Michiana Eye Center is the first to offer laser-assisted cataract surgery. Looking for alternatives to traditional surgery, with less discomfort? Find out more.
What is a Cataract?
A cataract is a condition that occurs when the crystalline lens of the eye loses its transparency. Light readily passes through a normally clear lens, producing a sharp image on the retina: when the lens becomes cloudy, light cannot pass through as easily and vision is impaired. Having a cataract is like trying to look through a foggy window.
Cataracts occur most commonly among people age 55 and over. Twenty-three percent of those over the age of 75 are affected by cataracts. On a global basis, cataracts account for over one-half of all cases of impaired vision and affect over 20 million people.
Chemical changes within the protein of the lens cause clouding and yellow or brown discoloration. While chemical changes seem to be part of the natural aging process, cataracts may also be caused by injury, inherited tendencies, diseases, birth defects, poor nutrition and certain drugs.
There is growing evidence that exposure to sunlight and cigarette smoking may speed cataract development. Avoiding excessive sun exposure and smoking is a sound preventative measure.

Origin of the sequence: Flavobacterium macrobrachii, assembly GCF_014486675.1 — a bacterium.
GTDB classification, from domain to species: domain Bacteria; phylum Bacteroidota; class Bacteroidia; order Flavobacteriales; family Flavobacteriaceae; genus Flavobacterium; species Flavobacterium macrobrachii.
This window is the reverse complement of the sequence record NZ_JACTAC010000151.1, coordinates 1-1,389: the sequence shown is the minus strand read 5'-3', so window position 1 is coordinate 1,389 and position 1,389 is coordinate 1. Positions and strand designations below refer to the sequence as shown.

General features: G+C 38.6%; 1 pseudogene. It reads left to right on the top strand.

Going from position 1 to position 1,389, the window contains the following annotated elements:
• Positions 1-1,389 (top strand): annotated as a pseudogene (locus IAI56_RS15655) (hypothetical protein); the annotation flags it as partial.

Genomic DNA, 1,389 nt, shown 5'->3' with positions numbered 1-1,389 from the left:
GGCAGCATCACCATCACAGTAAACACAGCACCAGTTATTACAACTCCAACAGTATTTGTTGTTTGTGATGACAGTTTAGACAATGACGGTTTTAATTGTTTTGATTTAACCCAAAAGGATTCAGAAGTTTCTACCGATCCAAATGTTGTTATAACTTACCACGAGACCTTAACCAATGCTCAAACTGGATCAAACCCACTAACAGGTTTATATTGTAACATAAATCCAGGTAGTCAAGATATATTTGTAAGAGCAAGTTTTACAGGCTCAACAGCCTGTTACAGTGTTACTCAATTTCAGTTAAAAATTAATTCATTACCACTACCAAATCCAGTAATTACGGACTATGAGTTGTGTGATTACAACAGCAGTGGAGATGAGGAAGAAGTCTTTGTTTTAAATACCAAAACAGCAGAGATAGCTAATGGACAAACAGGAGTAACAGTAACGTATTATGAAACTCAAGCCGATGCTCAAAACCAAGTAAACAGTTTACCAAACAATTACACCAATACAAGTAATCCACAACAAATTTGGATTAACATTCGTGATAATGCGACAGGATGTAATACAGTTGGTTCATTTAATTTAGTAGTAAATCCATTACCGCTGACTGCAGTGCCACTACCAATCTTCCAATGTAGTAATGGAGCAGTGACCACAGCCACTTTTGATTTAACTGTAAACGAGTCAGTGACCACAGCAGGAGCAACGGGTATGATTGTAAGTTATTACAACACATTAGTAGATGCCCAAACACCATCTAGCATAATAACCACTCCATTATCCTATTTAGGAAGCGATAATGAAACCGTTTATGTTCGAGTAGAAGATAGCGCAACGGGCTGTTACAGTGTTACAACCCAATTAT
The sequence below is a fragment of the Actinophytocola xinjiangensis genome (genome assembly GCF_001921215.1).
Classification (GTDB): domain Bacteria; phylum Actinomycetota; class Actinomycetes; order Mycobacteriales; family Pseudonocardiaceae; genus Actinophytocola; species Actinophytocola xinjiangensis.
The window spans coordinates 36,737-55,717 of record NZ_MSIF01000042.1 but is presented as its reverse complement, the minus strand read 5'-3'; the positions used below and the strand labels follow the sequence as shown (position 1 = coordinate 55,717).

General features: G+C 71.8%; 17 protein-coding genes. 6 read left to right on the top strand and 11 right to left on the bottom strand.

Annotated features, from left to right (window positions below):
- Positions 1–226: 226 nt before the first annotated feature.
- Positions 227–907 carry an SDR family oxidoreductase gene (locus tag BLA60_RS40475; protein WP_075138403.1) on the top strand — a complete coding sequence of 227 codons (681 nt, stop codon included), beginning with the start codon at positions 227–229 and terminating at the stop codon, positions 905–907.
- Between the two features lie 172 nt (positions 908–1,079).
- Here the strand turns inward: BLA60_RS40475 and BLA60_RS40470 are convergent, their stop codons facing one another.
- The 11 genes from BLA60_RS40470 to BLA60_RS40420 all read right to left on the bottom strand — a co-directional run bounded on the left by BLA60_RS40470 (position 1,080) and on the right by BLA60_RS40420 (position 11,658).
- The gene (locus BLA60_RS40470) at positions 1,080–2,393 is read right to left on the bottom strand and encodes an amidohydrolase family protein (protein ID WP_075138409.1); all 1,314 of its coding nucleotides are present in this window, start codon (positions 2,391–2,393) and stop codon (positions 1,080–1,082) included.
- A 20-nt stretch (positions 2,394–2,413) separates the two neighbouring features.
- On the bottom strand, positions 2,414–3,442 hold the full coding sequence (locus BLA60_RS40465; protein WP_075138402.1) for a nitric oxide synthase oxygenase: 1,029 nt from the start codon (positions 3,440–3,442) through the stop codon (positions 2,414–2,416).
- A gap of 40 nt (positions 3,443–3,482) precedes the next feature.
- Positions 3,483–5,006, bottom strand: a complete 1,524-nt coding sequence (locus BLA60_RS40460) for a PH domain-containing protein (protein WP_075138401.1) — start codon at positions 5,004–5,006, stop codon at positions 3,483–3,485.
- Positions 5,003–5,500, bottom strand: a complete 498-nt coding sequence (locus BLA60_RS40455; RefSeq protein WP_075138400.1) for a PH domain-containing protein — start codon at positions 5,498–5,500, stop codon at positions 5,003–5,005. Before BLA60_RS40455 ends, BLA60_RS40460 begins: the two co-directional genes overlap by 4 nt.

Do I have a cataract?
A comprehensive eye health examination can detect cataract formation. After diagnosis, regular follow-up care is needed to assure the best possible correction for the level of impairment.
Deciding when to have a cataract removed depends on a number of factors:
Typically, the eye with the most impairment is addressed first. Today, cataract surgery can be conducted both by traditional manual extraction of a trained surgeon, or, by the utilization of high-precision lasers. Laser-assisted cataract surgery enables the surgeon to operate precisely-tuned lasers to ensure that your surgery is performed accurately, and to address your specific needs. Surgery is often timed so that one eye has adequate vision, while the surgical eye heals. When the clouded lens is removed it is replaced with an artificial lens implant known as an intraocular lens implant (IOL).
We understand that you have questions. Many are answered here.